It’s not about Beliefs

By Ian Kennedy 

In a Boxing-Day Op-Ed in the New York Times David Paul Kuhn (pictured) made a claim I’ve been hearing a lot lately: contrary to misguided liberal assumptions, it was not bigotry, but economic realities which lifted Trump over Hillary. He’s not completely wrong. The problem is bigger: it wasn’t bigotry that elected the Donald, it was white supremacy.[1]

The difference I want to highlight between bigotry (or racial or gender prejudice) and white supremacy (a system that includes those prejudices but encompasses much more) has to do with where and how those entities appear in mind and action. Bigotry, Kuhn and I agree, is a belief held by some individuals and not by others that certain races are superior and/or inferior. Kuhn also recognizes that such a belief “appeared more concentrated among Trump voters,” citing a poll the found those voters were more likely to call black people “lazy.” I’d say that’s worth examining carefully, but I agree that it’s also important to note how that survey found six out of ten Trump supporters did not report prejudicial views, and that it’s dangerous to blame your political failures on your enemies.

When I say that white supremacy elected Trump, I don’t mean to say that it was a discrete sub-group of bigoted or racist white people. Those people are white supremacists, they hold racist beliefs. No, I’m talking about a political, economic, and ideological system. I’m not saying that it only influences conservatives either, instead that it’s a system that wedges its way into our lives regardless of our color, class, or politics.

When Kuhn mentioned those voters who regarded white people as less “lazy,” were they supported by that white supremacist system? Yes, of course. Kuhn argues, though, that most white Trump voters who were not bigoted: they disapproved of Trumps sexist and racist comments but, “absent any other champion, they supported the jerk they thought was more on their side — that is, on the issues that most concerned them.” That their thinking wasn’t based on racist beliefs, however, does not mean that it wasn’t supported by the system of white supremacy.

For one thing, what made him seem like he “was more on their side” was that he seemed to be on the side of poor white folks. He achieved this effect rhetorically by demonizing other groups.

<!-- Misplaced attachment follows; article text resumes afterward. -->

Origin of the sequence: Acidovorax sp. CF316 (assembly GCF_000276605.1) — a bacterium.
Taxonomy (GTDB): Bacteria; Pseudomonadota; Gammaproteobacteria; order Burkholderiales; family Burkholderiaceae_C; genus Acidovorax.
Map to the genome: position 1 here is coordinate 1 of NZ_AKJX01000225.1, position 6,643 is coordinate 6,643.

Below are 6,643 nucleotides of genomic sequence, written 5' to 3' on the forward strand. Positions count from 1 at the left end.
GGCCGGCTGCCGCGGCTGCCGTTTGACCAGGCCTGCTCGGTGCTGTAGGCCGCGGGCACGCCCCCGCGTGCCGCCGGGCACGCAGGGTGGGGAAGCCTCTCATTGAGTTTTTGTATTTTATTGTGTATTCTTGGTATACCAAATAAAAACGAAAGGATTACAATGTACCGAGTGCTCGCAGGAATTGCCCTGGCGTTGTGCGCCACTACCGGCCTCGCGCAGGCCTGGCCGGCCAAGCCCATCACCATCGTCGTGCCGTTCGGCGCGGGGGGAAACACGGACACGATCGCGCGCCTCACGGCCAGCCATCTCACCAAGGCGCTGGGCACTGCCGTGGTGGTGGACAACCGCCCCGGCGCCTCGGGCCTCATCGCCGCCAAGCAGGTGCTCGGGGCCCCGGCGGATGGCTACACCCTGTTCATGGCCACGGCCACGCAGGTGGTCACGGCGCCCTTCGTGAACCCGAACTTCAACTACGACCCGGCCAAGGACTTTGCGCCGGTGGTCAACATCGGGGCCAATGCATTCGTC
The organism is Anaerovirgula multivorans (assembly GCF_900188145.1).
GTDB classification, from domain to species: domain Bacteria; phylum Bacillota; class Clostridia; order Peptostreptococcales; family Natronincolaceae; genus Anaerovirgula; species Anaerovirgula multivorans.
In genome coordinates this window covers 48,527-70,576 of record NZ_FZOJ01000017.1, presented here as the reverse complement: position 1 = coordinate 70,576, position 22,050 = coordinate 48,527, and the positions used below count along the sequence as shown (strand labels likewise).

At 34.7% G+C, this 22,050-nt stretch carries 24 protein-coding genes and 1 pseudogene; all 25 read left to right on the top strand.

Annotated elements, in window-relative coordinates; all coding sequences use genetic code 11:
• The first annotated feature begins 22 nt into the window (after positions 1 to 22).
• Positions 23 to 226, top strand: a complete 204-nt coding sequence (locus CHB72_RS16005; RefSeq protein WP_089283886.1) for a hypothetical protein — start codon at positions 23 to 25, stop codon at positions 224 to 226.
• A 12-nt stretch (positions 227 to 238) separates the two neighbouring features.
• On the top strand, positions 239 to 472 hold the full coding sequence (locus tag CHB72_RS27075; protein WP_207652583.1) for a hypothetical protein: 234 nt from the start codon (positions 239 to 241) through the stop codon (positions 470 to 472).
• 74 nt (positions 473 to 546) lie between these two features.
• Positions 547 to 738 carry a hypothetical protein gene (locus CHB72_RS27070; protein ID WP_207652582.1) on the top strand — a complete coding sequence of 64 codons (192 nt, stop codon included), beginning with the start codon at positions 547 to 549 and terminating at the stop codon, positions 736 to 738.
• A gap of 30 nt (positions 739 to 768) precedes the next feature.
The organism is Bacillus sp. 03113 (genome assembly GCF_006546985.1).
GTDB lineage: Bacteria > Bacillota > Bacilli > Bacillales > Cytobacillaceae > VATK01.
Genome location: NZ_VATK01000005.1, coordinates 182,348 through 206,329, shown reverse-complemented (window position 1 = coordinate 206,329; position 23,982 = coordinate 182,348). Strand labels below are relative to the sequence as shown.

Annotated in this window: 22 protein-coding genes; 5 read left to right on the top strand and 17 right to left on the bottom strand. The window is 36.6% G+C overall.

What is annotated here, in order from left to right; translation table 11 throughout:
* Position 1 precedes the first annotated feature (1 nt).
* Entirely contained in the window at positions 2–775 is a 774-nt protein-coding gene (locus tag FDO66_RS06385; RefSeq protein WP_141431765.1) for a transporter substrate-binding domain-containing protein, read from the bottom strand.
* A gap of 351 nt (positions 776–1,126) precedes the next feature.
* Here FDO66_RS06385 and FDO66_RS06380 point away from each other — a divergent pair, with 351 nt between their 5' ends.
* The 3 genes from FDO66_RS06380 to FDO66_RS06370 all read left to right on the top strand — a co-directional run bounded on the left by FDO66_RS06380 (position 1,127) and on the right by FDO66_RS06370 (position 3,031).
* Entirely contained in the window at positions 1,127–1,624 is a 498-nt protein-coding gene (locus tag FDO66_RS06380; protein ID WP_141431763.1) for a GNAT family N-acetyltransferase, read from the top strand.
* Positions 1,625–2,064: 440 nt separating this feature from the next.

Systemic white supremacy also supported their choice because it helped determine which issues concerned them most and least. In Kuhn’s estimation, those voters cared about the loss of good jobs to China, and they were willing to ignore the bigotry of a candidate they thought would get those jobs back. Kuhn shows that Trump support peaked where the most jobs went overseas. Given the demographics of those areas, that outsourcing disproportionally influenced white folks.

The same voters weren’t worried about the implications of Trump’s racist rhetoric, and that rhetoric wasn’t directed towards white folks. So white people supported policies that benefited them and ignored policies which harmed non-white people.

The influence wasn’t limited to the conservative side either. I, a cis white middle-class man, could have done more to resist Trump’s election in September and October. That I didn’t was partially because his presidency isn’t as dangerous for white and male me as for black and brown folks, women, and people from other countries. White supremacy also protects white liberals who stayed home or voted third party in close states.[2]

Again, I’m not standing up to call white people racists or bigots: those are claims about individual beliefs. I’m saying that we white folk are implicated in an ideology which influences our possibilities for action. Even if we hold egalitarian beliefs, that influence changes what we can do. This isn’t a discussion about blaming people, it’s a discussion about targeting white supremacy as a system. Or at least, that should be what we’re talking about.

Given all this, if the Democratic party is serious about winning in two years and in four, they better take this seriously. They have to find ways to make their messages stand up to this entrenched ideology and find ways to help white folks make egalitarian decisions to line up with their egalitarian beliefs. Let’s fund research to verify how white supremacy influences action, looking for possible points of disruption. If lots of Trump voters aren’t racially prejudice, there should be ways that we can find common ground to resist white-supremacy. No matter what, we can’t let white supremacist discourse dominate our public sphere.


[1] I could make analogous claims about patriarchy, which along with capitalism, cis-ness, and heteronormativity forms the hegemonic power structures  of our liberal democracy.

[2] Not to say they don’t have the right to vote as they please, just that votes have consequences and influences

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